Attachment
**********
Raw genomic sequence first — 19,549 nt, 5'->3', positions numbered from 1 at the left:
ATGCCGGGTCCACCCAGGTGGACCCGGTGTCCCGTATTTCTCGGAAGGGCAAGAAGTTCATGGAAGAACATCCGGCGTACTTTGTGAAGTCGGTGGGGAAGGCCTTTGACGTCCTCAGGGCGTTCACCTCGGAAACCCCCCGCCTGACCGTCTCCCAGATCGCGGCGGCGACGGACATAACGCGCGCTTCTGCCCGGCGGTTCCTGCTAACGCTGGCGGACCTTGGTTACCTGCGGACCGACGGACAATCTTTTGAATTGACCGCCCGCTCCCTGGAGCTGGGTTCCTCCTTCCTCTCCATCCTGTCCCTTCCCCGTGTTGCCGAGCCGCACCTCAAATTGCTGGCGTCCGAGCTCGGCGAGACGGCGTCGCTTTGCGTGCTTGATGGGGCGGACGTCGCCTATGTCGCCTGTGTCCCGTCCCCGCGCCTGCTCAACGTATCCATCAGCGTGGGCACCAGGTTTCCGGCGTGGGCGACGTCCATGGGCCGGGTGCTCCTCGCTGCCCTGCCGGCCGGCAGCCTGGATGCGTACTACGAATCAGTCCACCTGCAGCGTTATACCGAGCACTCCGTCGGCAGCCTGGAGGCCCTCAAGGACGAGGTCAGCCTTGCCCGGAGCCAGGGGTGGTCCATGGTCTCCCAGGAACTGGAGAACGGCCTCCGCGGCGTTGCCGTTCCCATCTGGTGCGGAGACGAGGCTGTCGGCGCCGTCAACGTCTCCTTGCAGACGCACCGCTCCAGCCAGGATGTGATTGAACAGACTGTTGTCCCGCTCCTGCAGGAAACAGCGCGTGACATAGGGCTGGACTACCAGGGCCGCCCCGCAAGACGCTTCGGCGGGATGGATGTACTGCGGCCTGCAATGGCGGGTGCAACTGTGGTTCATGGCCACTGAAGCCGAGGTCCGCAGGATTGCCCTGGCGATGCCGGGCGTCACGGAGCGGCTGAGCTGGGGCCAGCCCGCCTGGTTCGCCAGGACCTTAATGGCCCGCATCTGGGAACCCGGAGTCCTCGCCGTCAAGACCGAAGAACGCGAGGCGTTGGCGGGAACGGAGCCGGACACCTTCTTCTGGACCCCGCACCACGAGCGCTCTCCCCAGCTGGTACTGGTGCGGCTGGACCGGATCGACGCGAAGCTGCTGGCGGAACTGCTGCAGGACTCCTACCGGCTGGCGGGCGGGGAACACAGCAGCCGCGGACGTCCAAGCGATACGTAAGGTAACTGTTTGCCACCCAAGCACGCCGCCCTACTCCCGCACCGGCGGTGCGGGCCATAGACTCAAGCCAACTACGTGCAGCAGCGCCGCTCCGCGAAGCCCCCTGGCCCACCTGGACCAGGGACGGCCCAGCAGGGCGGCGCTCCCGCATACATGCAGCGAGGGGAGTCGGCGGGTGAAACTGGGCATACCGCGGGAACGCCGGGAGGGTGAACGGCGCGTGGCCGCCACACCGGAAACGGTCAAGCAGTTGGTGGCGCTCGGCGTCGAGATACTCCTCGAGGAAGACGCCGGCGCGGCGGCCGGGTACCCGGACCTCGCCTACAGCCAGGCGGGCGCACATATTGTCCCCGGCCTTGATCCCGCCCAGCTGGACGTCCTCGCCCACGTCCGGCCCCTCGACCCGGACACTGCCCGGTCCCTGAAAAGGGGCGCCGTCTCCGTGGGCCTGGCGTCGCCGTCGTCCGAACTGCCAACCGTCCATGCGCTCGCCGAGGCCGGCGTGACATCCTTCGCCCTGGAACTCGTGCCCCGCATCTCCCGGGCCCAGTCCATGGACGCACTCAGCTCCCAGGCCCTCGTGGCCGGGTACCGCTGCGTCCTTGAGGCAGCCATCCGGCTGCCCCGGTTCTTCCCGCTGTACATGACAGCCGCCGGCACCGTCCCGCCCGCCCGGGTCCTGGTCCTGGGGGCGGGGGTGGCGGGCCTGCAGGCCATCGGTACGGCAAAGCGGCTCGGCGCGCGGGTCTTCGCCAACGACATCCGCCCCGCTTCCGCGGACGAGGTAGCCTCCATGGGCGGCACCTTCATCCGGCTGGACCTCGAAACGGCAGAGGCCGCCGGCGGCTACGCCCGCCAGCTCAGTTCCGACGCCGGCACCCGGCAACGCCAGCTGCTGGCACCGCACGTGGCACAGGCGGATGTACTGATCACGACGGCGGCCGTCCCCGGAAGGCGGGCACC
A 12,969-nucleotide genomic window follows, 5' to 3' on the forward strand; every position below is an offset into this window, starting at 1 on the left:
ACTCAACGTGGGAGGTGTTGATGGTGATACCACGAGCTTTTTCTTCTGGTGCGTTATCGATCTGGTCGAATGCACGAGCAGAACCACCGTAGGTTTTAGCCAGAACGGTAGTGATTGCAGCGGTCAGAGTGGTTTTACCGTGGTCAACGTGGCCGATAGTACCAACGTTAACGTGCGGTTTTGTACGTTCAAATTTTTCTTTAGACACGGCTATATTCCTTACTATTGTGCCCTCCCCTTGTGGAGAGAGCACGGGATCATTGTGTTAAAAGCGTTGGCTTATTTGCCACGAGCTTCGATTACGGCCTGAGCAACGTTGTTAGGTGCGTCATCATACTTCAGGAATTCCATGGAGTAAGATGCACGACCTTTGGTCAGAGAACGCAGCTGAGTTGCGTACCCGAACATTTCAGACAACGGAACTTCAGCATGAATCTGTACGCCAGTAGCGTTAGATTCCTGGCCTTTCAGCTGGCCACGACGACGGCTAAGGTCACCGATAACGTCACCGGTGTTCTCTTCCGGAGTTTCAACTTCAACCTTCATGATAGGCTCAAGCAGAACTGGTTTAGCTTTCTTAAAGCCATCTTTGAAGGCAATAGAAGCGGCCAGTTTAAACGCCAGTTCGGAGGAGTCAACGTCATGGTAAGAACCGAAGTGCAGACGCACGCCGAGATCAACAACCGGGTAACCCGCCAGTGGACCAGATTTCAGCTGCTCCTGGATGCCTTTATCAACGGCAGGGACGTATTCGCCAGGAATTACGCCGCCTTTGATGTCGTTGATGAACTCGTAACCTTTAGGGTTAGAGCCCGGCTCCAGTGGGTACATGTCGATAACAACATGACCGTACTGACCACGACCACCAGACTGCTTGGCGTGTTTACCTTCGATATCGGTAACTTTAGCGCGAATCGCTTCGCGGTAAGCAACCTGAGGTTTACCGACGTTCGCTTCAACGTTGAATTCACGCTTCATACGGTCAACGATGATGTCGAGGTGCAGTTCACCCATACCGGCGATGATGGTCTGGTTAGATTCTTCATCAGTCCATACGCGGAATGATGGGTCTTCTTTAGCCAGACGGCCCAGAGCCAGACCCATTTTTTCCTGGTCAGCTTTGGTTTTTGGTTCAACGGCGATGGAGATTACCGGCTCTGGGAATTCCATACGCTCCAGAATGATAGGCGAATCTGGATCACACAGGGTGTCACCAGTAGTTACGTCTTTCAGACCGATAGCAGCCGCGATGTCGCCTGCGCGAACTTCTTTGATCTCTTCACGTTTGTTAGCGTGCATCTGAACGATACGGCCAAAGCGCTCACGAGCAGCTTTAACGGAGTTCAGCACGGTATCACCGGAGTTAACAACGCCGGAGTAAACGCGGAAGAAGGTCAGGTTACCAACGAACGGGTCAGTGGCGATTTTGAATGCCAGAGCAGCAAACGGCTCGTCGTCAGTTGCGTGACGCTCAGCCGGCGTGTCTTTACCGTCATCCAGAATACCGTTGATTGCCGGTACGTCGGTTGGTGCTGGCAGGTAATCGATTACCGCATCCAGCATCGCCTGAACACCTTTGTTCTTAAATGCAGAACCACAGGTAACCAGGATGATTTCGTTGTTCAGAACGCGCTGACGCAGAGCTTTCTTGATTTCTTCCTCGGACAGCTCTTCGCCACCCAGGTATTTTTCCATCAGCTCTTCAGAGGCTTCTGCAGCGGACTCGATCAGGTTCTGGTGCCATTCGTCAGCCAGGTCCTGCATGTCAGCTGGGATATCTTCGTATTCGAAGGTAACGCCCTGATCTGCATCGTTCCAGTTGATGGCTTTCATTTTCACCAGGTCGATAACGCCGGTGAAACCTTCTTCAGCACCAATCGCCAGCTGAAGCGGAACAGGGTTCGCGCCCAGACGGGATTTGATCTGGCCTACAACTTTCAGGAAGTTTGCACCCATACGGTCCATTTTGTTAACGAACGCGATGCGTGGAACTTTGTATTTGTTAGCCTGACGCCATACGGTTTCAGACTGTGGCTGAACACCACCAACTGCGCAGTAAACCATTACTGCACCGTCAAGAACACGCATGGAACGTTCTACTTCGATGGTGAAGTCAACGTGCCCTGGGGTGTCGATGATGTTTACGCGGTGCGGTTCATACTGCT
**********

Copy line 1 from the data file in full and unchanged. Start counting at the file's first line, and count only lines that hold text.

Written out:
Raw genomic sequence first — 19,549 nt, 5'->3', positions numbered from 1 at the left: